January 17, 2013
Humane Society International: Horsemeat Scandal Raises Ethical Questions about Slaughtering Horses
LONDON – In the wake of recent revelations that quantities of horsemeat have been found in beef burgers for sale in the United Kingdom and Ireland, Humane Society International affirms that there is widespread confusion about the origin of horsemeat in the European food chain as well as an aversion to eating horses, as indicated in a recent survey by Ipsos MORI. HSI also raises concerns about inadequate labelling and potential health risks.
“We don’t yet know how horsemeat came to be in these beef burgers, but consumers have rightly raised questions about how much is really known about the origin of our food,” said Joanna Swabe, Ph.D., European Union director of HSI. “Killing horses for meat raises serious ethical questions and causes extreme disquiet. Horses are sensitive, sentient animals for whom the long-distance transport and slaughter process can be hugely distressing. Research commissioned by Humane Society International shows that many EU citizens would prefer to avoid eating horsemeat altogether and only a very small percentage claim to eat it frequently.”
A retail investigation recently conducted by HSI reveals that many EU consumers may be completely unaware of the origin of horsemeat -- or that they are buying horsemeat at all -- due to inadequate labelling.
HSI’s report into the availability of horsemeat in Belgium, France and the Netherlands found horsemeat products to be widely available to consumers in these countries in a variety of forms: fresh chilled products, processed horsemeat products, such as sliced smoked meats, salami and sausages. Horsemeat was also found as a ‘hidden ingredient’ in cheap convenience meat snack products, particularly in Belgium and the Netherlands. The study observes that it is likely that consumers may be completely unaware that these products contain horsemeat.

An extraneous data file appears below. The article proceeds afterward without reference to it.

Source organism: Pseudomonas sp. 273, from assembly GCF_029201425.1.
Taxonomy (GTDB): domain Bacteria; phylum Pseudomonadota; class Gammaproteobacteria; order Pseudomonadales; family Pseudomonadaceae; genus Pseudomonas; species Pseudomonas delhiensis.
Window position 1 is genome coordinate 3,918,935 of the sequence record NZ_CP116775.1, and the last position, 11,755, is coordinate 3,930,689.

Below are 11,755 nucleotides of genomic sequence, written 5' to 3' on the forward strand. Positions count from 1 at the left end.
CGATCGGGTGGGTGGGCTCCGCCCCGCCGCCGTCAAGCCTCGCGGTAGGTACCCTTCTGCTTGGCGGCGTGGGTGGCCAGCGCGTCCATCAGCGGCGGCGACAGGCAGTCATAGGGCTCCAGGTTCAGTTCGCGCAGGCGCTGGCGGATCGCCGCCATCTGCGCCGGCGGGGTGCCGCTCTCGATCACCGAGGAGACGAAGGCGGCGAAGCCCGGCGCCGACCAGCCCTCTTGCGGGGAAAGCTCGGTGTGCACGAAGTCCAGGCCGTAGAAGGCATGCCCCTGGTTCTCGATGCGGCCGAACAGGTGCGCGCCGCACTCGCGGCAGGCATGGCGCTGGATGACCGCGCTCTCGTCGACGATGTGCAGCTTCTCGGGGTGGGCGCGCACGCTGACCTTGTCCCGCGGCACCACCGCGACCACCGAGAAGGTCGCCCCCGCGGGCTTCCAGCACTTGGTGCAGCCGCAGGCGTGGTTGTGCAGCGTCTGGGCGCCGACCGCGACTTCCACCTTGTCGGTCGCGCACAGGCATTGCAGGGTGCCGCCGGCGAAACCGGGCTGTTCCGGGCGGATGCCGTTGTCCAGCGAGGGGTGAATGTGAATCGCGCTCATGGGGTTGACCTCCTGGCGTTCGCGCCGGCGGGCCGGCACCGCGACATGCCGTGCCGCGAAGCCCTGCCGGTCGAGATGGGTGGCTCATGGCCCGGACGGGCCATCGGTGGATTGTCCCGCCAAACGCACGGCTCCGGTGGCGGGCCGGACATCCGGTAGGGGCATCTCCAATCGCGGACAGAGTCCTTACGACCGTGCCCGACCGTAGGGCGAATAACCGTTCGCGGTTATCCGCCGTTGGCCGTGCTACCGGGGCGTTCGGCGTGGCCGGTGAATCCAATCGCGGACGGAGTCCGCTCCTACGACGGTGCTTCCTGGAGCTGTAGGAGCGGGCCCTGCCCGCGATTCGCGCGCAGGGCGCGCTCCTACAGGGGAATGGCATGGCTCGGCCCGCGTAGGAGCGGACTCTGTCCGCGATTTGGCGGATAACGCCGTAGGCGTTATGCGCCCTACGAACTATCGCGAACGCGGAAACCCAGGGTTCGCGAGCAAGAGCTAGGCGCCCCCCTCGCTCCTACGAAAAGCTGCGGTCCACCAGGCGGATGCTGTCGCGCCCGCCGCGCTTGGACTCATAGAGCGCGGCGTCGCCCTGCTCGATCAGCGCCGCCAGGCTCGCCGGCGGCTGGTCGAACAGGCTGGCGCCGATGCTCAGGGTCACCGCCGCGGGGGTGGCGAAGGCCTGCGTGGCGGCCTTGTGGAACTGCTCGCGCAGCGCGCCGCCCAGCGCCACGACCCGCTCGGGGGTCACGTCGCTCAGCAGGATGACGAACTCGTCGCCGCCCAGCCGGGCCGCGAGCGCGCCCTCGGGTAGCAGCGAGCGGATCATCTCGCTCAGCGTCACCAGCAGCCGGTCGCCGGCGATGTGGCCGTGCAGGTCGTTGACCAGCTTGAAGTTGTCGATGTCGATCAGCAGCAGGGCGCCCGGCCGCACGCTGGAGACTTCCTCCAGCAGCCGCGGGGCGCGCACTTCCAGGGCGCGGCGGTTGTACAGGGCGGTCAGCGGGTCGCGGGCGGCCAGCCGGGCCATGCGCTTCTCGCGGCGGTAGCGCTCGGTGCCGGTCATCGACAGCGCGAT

The retail investigation found that only fresh, chilled cuts of horsemeat were labelled with reliable country of origin information. In contrast, the study concluded that it is impossible for consumers to ascertain where the meat used in processed horsemeat products originally comes from because the product markings, if present, refer to where the product has been manufactured and packaged, rather than to where the animals from which it derives have been raised and slaughtered.
The horsemeat trade in Europe results in around 200,000 horses being killed for their meat in the EU. Tens of thousands of horses suffer long-distance transportation to satisfy this trade. An additional hundreds of thousands of kilos of horsemeat gets imported into the EU annually from abattoirs in other countries, such as Canada and Mexico. Video footage of a horse slaughter undercover investigation by HSI’s affiliate organisation The Humane Society of the United States can be viewed here.
Horsemeat imported to Europe from third countries may pose a risk to human health. Horses in the United States that end up slaughtered are routinely given veterinary drugs banned for use in food-producing animals in Europe. Without assurances that third parties have implemented food safety systems equivalent to those provided by EU legislation, HSI urges the European Commission to exercise the Precautionary Principle and place a moratorium on imports of horsemeat of U.S. origin.
The full report on the availability of horsemeat in Belgium, France and the Netherlands can be downloaded here.
Media contact: Wendy Higgins: +44 (0)7989 972 423
Humane Society International and its partner organisations together constitute one of the world’s largest animal protection organisations. For more than 20 years, HSI has been working for the protection of all animals through the use of science, advocacy, education and hands-on programs. Celebrating animals and confronting cruelty worldwide – on the Web at hsi.org.
- The Ipsos MORI poll was conducted in Belgium: 23rd -31st July 2012, 1,000 respondents aged 18+; France: 20th-24th July 2012, 1,012 respondents aged 18+; Italy: 24th -27th July 2012, 1,000 respondents aged 18+
Results for Italy: 35% thought most horsemeat sold in Italy originated from Italy; 20% from elsewhere in the EU; 10% from another European country; 6% from outside Europe; 29% said don’t know.
Results for France: 25% thought most horsemeat sold in France originated from France; 32% from elsewhere in the EU; 5% from another European country; 12% from outside Europe; 25% said don’t know.
Results for Belgium: 23% thought most horsemeat sold in Belgium originated from Belgium; 14% from elsewhere in the EU; 5% from another European country; 15% from outside Europe; 43% said don’t know.
Results for Italy, France & Belgium respectively: Have eaten horsemeat at least once: 62%; 67%; 67%; Consume horsemeat often: 3%; 4%; 6%; Consume horsemeat sometimes: 11%; 16%; 20%; Have never and would never eat horsemeat: 34%; 28%; 28%